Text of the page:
EXAMPLE 5

Samples (41) to (45) were prepared by the conventional coating and drying techniques. Each sample comprised a protective layer, an emulsion layer, a polyethylene terephthalate film support, an emulsion layer and a protective layer which were superimposed in that order. The composition of each layer was as follows.

Emulsion Layer

Binder: gelatin 2.5 g/m2

Weight of silver coat: 5 g/m2

Silver halide: AgI 1.5 mol%+AgBr 98.5 mol%

Hardener: chromium alum 0.8 g/100 g binder

Fog restrainer: 1-phenyl-5-mercaptotetrazole 0.5 g/Ag 100 g

Protective Layer

Binder: gelatin 1.7 g/m2

Hardener: sodium salt of 2-hydroxy-4,6-dichloro-s-triazine 0.4 g/100 g binder

Coating aid: sodium salt of N-oleoyl-N-methyltaurine 7 mg/m2

Matting agent: polymethylmethacrylate (average particle size 5μ) 25 mg/m2

Sample (41) consisted only of these components. Sample (42) was the same as Sample (41) except that the protective layer contained 1.2 g/m2 of Polymer-1 60 mol% of which was neutralized with sodium hydroxide. Sample (43) was the same as Sample (41) except that the protective layer contained 2.0 g/m2 of Polymer-2 40 mol% of which was neutralized with potassium hydroxide. Sample (44) was the same as sample (42) except that the protective layer contained 60 mg/m2 of carboxylic acid activating condensing agent Compound-3. Sample (45) was the same as Sample (43) except that the protective layer contained 60 mg/m2 of carboxylic acid activating condensing agent Compound-7. These samples were subjected to the measurement of antistatic activity and film strength as in Example 1, the results of which are shown in Table 5 below.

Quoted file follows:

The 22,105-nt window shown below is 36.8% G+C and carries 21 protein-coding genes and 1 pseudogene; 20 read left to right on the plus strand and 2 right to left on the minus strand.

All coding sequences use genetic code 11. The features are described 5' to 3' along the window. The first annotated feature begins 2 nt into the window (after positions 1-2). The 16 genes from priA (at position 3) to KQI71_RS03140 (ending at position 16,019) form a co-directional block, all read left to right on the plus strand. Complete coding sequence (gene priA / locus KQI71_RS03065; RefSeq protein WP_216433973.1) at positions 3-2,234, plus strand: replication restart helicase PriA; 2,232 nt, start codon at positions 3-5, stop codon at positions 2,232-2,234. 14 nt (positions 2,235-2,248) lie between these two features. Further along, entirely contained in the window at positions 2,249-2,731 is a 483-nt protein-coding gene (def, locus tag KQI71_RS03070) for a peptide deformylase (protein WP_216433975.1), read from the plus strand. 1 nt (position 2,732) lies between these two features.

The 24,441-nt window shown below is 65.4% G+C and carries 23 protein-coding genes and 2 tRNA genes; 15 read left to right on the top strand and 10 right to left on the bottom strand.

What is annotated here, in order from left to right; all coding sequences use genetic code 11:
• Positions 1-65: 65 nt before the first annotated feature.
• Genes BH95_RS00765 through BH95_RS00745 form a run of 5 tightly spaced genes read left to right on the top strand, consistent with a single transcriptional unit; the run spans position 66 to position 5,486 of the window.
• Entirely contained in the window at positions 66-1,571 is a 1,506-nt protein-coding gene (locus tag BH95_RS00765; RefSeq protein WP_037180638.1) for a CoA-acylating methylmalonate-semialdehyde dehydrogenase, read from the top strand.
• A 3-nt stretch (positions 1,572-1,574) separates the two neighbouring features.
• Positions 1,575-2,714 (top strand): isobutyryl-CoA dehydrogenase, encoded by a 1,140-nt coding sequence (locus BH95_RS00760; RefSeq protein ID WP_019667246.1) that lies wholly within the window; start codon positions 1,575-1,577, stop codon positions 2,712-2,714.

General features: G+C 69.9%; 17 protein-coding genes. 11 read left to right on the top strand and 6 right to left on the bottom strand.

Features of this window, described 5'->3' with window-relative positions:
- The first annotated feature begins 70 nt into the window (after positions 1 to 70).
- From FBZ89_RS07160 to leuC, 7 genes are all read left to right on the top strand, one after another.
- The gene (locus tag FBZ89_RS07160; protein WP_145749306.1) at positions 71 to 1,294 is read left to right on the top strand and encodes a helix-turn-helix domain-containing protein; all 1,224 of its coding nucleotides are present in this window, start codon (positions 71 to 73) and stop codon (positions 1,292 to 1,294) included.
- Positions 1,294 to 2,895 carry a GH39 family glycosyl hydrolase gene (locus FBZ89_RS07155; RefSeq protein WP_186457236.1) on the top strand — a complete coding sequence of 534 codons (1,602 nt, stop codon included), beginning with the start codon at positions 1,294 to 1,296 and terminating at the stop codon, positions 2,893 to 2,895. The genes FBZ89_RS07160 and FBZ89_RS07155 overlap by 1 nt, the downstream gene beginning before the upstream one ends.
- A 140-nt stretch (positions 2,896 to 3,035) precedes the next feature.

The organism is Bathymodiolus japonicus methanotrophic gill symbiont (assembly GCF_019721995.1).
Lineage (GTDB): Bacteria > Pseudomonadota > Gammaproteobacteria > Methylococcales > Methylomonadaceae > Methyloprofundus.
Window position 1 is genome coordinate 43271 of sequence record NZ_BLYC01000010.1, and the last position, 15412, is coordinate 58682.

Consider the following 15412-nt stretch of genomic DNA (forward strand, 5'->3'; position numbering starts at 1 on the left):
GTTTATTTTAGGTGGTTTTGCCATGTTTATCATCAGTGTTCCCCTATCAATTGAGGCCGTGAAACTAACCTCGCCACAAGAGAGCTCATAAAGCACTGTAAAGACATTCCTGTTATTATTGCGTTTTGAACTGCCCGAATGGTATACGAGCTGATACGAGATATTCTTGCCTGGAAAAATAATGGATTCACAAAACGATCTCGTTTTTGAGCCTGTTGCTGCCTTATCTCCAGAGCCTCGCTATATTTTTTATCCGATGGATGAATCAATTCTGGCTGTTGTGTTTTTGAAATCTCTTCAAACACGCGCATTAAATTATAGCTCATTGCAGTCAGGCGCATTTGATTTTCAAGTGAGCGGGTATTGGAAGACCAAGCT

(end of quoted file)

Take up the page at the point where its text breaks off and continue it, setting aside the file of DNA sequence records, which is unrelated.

TABLE 5__________________________________________________________________________Composition of Back Layer                  Results     Carboxylic           Activating                  Surface                        Formation                              Film*Sample Gelatin     Acid  Condensing                  Resistivity                        of Static                              StrengthNo.   (g/m2)     Polymer           Agent  (Ω)                        Marks (g)__________________________________________________________________________41    1.7 absent           absent 14.2  C     >20042    "   Polymer-1           absent 11.3  A     50     1.2 g/m243    "   Polymer-2           absent 10.0  A     50     2.0 g/m244    "   Polymer-1           Compound-3                  11.3  A     >200(invention)     1.2 g/m2           60 mg/m245    "   Polymer-2           Compound-7                  10.0  A     >200(invention)     2.0 g/m2           60 mg/m2__________________________________________________________________________ *After immersion in RD111 developer (manufactured by Fuji Photo Film Co., Ltd.) at 35 C. for 25 seconds, each sample was subjected to scratch test using the scratch tester of Example 1.

As Table 5 shows clearly, Samples (44) and (45) that contained gelatin, the carboxylic acid polymer and the carboxylic acid activating condensing agent in the surface protective layer had very good antistatic property without any loss in the film strength.

While the invention has been described in detail and with reference to specific embodiments thereof, it will be apparent to one skilled in the art that various changes and modifications can be made therein without departing from the spirit and scope thereof.